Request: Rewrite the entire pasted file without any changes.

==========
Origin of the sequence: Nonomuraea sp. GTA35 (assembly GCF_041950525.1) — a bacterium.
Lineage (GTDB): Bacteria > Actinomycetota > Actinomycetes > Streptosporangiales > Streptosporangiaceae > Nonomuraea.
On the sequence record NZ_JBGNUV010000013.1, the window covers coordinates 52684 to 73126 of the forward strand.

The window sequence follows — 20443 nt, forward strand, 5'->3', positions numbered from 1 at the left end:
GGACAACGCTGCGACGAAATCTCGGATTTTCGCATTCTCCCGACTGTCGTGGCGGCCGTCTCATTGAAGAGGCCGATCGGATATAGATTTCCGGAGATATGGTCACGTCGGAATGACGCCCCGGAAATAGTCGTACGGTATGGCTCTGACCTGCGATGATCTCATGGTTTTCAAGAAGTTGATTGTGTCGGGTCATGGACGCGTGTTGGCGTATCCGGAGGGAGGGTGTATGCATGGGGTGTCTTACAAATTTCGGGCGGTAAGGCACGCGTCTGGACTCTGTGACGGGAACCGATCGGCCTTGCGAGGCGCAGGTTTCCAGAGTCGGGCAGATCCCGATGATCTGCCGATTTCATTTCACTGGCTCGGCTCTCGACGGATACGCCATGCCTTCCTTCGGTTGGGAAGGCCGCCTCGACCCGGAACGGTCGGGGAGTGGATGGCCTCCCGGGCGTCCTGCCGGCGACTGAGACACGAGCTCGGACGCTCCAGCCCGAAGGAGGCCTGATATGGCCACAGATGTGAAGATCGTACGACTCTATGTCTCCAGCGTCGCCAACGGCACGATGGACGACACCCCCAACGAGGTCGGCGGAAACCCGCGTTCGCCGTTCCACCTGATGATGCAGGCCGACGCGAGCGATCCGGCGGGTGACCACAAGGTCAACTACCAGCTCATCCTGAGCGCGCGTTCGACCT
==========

Origin of the sequence: Nonomuraea sp. GTA35 (assembly GCF_041950525.1) — a bacterium.
Lineage (GTDB): Bacteria > Actinomycetota > Actinomycetes > Streptosporangiales > Streptosporangiaceae > Nonomuraea.
On the sequence record NZ_JBGNUV010000013.1, the window covers coordinates 52684 to 73126 of the forward strand.

The window sequence follows — 20443 nt, forward strand, 5'->3', positions numbered from 1 at the left end:
GGACAACGCTGCGACGAAATCTCGGATTTTCGCATTCTCCCGACTGTCGTGGCGGCCGTCTCATTGAAGAGGCCGATCGGATATAGATTTCCGGAGATATGGTCACGTCGGAATGACGCCCCGGAAATAGTCGTACGGTATGGCTCTGACCTGCGATGATCTCATGGTTTTCAAGAAGTTGATTGTGTCGGGTCATGGACGCGTGTTGGCGTATCCGGAGGGAGGGTGTATGCATGGGGTGTCTTACAAATTTCGGGCGGTAAGGCACGCGTCTGGACTCTGTGACGGGAACCGATCGGCCTTGCGAGGCGCAGGTTTCCAGAGTCGGGCAGATCCCGATGATCTGCCGATTTCATTTCACTGGCTCGGCTCTCGACGGATACGCCATGCCTTCCTTCGGTTGGGAAGGCCGCCTCGACCCGGAACGGTCGGGGAGTGGATGGCCTCCCGGGCGTCCTGCCGGCGACTGAGACACGAGCTCGGACGCTCCAGCCCGAAGGAGGCCTGATATGGCCACAGATGTGAAGATCGTACGACTCTATGTCTCCAGCGTCGCCAACGGCACGATGGACGACACCCCCAACGAGGTCGGCGGAAACCCGCGTTCGCCGTTCCACCTGATGATGCAGGCCGACGCGAGCGATCCGGCGGGTGACCACAAGGTCAACTACCAGCTCATCCTGAGCGCGCGTTCGACCT